The cry of the woman is slightly more than Anamol is capable of tolerating and therefore he turns on the other side only to see more faces singing on the sattal—pedestal—with a man playing the harmonium at the center. Some of them are old and emaciated, some haggard and shabby and some still young and chubby too—all singing satyam shivam sundaram – truth is divine and beautiful. Anamol does not know how near or far they are from the knowledge of the divine and beautiful. For a moment he also gets that illusive peace of mind, but is again disturbed the next moment when empty hands anticipating some money—the filth that everyone aspires for—are extended in front of him even within the premises where gods dwell. He wonders when and where these hands will be satiated and full. Failing to get the immediate response, he moves ahead and sees every head bowing down to every stony image frozen on the wall or on the basement around.
Anamol notices eagerness intermingled with hope on every human face and complete indifference on the faces of the frozen images. The paradox of human distrust on the fellow beings with over dependence on abstract, non-reacting lifeless objects appeals and horrifies Anamol at the same time.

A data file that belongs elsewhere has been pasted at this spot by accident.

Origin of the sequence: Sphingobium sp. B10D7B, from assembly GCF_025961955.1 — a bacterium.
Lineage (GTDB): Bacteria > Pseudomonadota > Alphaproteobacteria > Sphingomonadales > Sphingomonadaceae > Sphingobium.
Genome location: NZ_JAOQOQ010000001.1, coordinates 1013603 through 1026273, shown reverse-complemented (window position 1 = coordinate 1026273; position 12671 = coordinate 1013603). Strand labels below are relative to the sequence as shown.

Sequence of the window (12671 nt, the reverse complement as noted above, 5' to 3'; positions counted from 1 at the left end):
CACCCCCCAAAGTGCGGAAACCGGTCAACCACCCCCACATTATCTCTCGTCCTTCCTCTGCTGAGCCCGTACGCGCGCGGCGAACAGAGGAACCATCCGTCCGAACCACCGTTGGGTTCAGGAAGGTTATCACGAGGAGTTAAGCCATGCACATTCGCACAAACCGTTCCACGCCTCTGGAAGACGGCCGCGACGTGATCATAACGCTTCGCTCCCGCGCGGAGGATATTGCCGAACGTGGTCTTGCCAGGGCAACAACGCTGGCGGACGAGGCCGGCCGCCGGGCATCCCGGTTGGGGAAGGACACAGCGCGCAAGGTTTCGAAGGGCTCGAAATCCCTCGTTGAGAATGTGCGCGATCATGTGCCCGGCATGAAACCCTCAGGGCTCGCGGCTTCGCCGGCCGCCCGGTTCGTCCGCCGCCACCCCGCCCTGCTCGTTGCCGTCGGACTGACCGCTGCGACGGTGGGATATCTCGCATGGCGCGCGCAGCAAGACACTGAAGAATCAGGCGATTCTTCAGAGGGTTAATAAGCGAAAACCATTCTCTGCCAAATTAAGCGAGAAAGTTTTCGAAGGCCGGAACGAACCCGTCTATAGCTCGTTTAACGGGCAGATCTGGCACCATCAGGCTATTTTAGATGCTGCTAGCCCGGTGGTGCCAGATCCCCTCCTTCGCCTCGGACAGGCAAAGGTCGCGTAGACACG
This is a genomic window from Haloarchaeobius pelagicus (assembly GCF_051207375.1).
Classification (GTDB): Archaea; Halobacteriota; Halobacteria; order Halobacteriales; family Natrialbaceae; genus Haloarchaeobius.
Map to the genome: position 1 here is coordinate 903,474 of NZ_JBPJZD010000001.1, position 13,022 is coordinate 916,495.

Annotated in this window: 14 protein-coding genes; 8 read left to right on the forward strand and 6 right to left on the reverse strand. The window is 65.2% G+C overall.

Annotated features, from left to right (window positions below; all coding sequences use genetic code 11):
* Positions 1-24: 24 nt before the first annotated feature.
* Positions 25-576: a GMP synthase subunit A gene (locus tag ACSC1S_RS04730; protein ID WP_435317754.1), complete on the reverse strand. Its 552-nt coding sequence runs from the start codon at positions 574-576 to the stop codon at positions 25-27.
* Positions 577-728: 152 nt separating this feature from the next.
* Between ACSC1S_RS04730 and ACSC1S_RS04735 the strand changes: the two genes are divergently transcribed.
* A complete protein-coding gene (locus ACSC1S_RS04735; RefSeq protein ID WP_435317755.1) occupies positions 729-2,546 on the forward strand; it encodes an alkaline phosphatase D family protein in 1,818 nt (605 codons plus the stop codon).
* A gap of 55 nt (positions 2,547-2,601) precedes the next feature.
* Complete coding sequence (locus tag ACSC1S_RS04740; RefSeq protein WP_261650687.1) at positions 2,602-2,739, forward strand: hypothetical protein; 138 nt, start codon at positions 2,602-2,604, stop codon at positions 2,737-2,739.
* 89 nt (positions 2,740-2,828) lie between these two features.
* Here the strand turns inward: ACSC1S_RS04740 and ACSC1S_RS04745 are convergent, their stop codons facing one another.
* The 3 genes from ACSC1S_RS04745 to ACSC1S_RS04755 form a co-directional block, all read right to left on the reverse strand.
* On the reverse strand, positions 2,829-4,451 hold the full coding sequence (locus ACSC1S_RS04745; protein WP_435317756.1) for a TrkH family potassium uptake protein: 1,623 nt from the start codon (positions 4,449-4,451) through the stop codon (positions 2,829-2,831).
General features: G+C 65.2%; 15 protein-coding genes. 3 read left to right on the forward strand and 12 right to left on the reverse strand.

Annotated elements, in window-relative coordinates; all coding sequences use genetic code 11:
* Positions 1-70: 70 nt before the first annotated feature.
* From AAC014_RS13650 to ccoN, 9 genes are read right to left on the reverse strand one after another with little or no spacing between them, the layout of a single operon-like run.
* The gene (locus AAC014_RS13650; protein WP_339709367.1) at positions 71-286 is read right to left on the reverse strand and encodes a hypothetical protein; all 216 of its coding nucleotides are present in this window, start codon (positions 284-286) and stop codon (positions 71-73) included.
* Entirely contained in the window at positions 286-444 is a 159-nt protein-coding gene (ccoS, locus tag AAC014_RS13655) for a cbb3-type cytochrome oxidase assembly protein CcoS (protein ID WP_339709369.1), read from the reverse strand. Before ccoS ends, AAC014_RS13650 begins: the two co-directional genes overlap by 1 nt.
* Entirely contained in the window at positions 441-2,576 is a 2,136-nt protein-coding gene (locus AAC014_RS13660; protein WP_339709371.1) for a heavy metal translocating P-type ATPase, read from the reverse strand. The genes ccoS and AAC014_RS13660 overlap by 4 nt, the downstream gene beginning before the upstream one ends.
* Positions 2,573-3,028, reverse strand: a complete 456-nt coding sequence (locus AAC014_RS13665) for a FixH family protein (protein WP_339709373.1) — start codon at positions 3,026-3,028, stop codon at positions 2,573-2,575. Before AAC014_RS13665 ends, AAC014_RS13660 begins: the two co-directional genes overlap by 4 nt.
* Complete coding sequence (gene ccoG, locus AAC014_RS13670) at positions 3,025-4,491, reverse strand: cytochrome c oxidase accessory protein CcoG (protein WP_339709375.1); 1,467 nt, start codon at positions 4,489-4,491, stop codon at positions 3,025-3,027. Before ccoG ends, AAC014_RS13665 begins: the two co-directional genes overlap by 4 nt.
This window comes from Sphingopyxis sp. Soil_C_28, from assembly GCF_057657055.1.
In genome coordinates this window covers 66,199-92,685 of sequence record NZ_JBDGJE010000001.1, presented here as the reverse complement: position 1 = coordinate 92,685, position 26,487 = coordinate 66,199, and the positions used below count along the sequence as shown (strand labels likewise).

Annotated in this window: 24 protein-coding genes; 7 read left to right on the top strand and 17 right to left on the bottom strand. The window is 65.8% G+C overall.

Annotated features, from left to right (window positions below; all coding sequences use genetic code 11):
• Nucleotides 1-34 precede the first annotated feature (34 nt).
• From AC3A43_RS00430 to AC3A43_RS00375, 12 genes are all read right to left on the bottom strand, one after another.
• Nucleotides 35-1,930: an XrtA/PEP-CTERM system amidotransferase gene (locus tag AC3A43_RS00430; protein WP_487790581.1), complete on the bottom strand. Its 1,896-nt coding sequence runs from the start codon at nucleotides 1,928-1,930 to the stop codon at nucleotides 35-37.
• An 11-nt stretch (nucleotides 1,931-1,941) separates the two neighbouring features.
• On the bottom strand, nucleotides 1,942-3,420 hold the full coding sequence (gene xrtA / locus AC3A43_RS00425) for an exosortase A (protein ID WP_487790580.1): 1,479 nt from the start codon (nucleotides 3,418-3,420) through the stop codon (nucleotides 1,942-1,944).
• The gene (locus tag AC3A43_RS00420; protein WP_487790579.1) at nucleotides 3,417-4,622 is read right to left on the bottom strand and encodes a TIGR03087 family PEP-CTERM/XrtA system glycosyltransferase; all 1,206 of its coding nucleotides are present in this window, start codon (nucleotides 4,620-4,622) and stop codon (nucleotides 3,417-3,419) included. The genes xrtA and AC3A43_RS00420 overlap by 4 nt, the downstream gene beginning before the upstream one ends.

With a gusty mind, Anamol stands just in front of the southern gate of the Pashupati and notices that Sumati is far away in terms of time and space to be able to hold her gods tightly enough to learn what truth—the divine-- after all is. With more storm gathered in mind, he peeps around the dreary nature of all worldly apparitions. On his left just opposite the shrine of the Pashupati, he notices a pagoda temple with a narrow wooden door through which an incessant flow of human inventors—men and women inventing their meanings of god in multifarious forms—is coming out. He watches them enter the pagoda shrine with a calm and unperturbed mind and body, and come out with their foreheads slightly constricted and crumpled, their body drenched in perspiration and their faces tensed. Anamol is tempted to explore the cause.
This artifact had never come into his sight ever before during his previous visits. He enters the shrine with some effort and on his entry, a divine life size image—not of a human being—of Kalabhairab, Shiva in the form of God of death, confounds him. He notices the entire human flow circumnavigating the shrine with heads bowed down, demanding for his mercy to live a few more days, never ever peeping into his face. With eyes closed, heads humped and mouths mumbled, everyone appears to be demanding Bhairab’s propitious blessings.